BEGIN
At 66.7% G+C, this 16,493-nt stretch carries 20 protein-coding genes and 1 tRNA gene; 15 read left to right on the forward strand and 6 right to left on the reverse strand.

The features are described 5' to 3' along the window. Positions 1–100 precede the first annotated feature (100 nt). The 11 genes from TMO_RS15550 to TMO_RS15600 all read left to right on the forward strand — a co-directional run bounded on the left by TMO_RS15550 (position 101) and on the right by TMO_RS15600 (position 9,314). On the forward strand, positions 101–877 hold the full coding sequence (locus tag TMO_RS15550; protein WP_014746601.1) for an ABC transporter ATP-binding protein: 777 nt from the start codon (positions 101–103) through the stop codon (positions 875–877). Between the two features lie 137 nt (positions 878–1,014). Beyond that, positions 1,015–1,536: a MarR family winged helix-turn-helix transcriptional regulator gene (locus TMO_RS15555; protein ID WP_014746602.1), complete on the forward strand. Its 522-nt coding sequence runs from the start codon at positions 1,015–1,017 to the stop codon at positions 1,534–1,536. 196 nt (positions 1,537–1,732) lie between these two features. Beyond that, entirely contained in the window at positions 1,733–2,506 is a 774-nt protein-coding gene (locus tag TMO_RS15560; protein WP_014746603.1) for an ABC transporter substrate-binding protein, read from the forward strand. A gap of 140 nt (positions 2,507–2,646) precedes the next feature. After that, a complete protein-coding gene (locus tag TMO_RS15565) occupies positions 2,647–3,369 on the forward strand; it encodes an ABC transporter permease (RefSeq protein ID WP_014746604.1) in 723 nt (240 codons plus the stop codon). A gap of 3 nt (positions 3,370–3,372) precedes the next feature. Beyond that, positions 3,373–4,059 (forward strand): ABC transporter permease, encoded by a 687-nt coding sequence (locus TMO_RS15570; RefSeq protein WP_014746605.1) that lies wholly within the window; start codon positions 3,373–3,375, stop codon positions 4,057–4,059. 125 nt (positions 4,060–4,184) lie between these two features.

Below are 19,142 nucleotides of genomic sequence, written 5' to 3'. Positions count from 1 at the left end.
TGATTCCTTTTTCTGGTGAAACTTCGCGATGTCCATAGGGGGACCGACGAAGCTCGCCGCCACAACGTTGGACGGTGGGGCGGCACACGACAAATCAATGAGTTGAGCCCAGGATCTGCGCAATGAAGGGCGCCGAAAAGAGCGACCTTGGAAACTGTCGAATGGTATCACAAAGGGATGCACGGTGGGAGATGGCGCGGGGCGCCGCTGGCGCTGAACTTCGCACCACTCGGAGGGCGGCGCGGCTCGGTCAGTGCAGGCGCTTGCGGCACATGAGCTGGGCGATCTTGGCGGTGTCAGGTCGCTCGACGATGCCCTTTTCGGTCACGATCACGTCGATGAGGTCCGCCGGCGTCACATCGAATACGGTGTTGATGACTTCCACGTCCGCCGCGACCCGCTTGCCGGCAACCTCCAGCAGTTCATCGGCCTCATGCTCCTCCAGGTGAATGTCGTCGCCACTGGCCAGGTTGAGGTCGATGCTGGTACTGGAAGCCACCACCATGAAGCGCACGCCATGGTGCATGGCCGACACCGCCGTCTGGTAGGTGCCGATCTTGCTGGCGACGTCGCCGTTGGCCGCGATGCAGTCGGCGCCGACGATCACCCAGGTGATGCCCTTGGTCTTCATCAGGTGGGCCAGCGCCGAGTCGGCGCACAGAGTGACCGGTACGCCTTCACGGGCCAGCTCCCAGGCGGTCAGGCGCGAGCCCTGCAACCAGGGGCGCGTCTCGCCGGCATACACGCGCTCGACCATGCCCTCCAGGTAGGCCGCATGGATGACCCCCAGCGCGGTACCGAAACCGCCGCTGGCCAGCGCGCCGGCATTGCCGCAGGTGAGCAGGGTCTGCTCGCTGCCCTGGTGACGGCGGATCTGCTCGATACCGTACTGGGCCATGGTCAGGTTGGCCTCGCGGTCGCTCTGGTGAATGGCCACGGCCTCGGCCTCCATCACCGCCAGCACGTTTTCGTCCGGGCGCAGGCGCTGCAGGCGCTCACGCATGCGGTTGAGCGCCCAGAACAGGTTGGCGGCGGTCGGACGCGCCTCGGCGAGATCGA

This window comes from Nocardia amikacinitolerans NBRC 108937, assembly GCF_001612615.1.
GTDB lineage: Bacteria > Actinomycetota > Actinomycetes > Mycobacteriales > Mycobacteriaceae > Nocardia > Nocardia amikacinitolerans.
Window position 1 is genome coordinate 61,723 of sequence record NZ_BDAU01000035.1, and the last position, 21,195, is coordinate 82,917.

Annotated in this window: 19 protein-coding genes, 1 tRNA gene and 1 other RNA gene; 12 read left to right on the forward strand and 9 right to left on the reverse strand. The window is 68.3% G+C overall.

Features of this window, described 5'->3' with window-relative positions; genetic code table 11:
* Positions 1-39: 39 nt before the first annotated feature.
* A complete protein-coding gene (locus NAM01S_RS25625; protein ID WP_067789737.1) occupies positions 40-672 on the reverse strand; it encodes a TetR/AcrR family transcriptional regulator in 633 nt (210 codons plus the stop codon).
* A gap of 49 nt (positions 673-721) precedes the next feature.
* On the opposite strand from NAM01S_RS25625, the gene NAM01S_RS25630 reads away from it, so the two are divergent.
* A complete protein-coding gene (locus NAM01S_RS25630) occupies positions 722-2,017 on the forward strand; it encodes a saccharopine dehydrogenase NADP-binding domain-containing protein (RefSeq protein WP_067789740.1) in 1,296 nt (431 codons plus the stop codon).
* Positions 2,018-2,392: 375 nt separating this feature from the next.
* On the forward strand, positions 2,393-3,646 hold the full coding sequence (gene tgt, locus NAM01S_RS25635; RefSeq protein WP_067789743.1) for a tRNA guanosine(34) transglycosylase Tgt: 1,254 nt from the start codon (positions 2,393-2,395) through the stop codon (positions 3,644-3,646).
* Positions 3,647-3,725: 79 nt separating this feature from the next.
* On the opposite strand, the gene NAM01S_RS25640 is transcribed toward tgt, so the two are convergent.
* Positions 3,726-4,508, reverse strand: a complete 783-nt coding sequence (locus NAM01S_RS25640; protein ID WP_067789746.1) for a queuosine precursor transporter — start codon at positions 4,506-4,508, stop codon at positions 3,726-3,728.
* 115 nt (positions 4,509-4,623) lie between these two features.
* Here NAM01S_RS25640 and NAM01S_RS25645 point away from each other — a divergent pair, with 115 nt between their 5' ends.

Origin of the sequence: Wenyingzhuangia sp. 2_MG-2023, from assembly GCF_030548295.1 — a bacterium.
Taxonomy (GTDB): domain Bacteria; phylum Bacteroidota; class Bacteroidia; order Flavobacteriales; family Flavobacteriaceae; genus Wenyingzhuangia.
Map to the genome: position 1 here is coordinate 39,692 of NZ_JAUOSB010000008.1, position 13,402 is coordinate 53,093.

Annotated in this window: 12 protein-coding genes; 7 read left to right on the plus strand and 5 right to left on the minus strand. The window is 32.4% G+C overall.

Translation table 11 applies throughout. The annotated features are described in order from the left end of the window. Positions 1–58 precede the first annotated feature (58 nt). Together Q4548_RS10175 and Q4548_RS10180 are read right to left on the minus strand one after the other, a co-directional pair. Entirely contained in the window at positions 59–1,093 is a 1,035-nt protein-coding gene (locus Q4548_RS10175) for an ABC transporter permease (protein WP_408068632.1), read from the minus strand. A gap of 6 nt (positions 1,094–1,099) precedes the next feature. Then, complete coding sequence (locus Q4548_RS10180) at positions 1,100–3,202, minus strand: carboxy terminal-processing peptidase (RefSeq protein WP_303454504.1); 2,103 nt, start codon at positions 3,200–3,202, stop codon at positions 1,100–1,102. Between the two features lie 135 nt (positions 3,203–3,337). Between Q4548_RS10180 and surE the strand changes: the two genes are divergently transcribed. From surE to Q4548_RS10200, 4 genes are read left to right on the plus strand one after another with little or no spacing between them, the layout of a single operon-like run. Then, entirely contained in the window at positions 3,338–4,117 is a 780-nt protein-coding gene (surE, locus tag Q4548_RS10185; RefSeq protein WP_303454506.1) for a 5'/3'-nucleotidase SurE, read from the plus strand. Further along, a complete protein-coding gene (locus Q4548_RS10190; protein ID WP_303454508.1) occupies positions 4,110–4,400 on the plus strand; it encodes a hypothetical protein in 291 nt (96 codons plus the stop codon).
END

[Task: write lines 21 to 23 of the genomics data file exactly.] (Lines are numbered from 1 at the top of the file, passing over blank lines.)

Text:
* Here NAM01S_RS25640 and NAM01S_RS25645 point away from each other — a divergent pair, with 115 nt between their 5' ends.

Origin of the sequence: Wenyingzhuangia sp. 2_MG-2023, from assembly GCF_030548295.1 — a bacterium.
Taxonomy (GTDB): domain Bacteria; phylum Bacteroidota; class Bacteroidia; order Flavobacteriales; family Flavobacteriaceae; genus Wenyingzhuangia.